Besides being a good tree for carbon capture, the black walnut offers many health benefits. Insted of buying black walnuts for your stomatch, you ,may get them from your garden.
The mangrove tree is probably one of the best at carbon absorption. Most people know the mangrove as a tree used in carbon trading projects across the world. The main reason is that it absorbs so much carbon dioxide. It can absorb carbon through its leaves and roots. It also stores large amounts of carbon in its thick trunk. These factors make mangroves among the best options for carbon absorption.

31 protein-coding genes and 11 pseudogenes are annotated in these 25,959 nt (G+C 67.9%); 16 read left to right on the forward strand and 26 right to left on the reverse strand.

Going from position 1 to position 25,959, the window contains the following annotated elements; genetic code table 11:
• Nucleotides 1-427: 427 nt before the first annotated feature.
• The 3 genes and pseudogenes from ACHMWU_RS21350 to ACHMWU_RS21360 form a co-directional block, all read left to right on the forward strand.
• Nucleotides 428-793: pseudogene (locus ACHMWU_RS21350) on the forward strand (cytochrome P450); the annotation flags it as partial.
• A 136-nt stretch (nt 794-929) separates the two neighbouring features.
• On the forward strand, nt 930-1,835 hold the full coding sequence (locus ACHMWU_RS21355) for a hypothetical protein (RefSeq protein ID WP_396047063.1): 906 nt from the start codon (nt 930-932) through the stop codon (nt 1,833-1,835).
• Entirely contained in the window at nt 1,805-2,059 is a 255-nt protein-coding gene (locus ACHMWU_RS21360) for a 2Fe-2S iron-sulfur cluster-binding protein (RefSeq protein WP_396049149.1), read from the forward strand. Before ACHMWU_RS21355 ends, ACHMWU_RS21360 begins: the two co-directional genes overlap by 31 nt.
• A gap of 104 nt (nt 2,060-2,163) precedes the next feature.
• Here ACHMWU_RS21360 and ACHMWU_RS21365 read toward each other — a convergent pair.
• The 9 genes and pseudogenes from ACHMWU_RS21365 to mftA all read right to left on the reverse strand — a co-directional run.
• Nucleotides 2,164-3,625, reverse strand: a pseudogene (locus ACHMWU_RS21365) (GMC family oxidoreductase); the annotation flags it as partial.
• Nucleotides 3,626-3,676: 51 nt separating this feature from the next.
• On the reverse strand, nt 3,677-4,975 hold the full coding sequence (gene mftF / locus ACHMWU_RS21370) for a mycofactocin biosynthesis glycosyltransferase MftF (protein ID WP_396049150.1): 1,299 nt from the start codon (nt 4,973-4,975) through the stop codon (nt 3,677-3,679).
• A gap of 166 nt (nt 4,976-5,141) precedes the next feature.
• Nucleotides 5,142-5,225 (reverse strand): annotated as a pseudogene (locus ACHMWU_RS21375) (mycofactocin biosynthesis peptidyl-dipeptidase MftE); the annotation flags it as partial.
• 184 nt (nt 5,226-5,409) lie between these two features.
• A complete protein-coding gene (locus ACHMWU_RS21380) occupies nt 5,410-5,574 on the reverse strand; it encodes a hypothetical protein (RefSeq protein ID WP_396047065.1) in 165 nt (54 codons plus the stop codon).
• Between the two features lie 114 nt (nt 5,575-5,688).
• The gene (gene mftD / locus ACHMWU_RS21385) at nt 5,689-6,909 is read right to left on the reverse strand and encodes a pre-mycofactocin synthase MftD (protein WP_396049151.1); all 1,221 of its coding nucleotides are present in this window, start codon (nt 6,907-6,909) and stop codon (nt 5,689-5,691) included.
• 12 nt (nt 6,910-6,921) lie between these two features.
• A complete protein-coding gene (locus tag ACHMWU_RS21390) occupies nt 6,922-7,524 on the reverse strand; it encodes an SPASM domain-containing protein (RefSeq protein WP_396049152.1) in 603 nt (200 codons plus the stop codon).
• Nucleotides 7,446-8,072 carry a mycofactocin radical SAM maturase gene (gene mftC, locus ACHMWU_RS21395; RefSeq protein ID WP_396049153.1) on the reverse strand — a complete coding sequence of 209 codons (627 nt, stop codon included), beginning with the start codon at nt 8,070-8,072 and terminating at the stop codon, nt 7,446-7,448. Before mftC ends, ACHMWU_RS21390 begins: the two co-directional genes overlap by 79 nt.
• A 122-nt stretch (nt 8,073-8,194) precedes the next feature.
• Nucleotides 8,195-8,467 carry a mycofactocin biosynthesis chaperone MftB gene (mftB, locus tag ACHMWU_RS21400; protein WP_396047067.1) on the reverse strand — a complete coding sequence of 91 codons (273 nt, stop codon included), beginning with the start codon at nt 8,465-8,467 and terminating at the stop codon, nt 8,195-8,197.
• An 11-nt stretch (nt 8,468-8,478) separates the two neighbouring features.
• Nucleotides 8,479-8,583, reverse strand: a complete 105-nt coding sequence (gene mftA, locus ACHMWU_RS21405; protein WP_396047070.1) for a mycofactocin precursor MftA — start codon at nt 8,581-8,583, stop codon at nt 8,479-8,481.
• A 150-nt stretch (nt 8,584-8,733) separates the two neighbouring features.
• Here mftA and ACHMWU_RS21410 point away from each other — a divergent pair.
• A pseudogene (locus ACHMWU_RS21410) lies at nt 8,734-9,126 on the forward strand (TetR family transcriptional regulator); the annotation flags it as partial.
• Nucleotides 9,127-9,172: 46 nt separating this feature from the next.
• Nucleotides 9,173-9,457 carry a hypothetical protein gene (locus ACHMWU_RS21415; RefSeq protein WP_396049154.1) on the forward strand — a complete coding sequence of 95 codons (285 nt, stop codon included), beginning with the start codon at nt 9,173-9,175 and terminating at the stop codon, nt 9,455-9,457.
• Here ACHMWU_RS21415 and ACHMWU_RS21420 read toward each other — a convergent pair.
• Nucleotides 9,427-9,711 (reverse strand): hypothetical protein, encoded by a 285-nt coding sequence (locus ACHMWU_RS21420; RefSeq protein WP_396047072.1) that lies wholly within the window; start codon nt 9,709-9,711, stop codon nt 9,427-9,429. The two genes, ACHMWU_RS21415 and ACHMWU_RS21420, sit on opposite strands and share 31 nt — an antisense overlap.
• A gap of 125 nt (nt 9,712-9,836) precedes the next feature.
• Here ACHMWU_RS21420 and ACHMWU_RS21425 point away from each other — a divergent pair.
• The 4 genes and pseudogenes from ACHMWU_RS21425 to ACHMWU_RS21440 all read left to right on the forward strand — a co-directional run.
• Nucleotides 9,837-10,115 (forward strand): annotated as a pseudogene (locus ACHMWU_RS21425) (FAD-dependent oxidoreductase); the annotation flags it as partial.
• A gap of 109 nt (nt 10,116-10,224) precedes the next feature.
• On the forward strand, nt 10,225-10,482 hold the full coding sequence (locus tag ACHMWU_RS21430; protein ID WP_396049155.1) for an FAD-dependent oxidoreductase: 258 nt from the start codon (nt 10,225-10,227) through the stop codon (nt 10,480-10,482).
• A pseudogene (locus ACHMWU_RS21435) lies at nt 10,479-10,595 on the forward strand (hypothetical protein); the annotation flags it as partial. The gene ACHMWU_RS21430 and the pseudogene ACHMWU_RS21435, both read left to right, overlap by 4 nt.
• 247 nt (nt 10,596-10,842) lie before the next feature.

On the downside, mangroves only thrive in marshy areas. If you own a beach or marshland property, you may want to consider growing mangroves. For those in mainland areas, mangroves may not be a workable solution.
Planting trees should be part of your lifestyle if you care about the environment. More importantly, plant tree species that help reduce carbon and other greenhouse gas from the atmosphere. The above trees are among the best in this regard but there are many others. Generally, look for evergreen species, those with heavy trunks, and those with deep roots. If all the above species do not fit your climate zone, go for any native species within your region.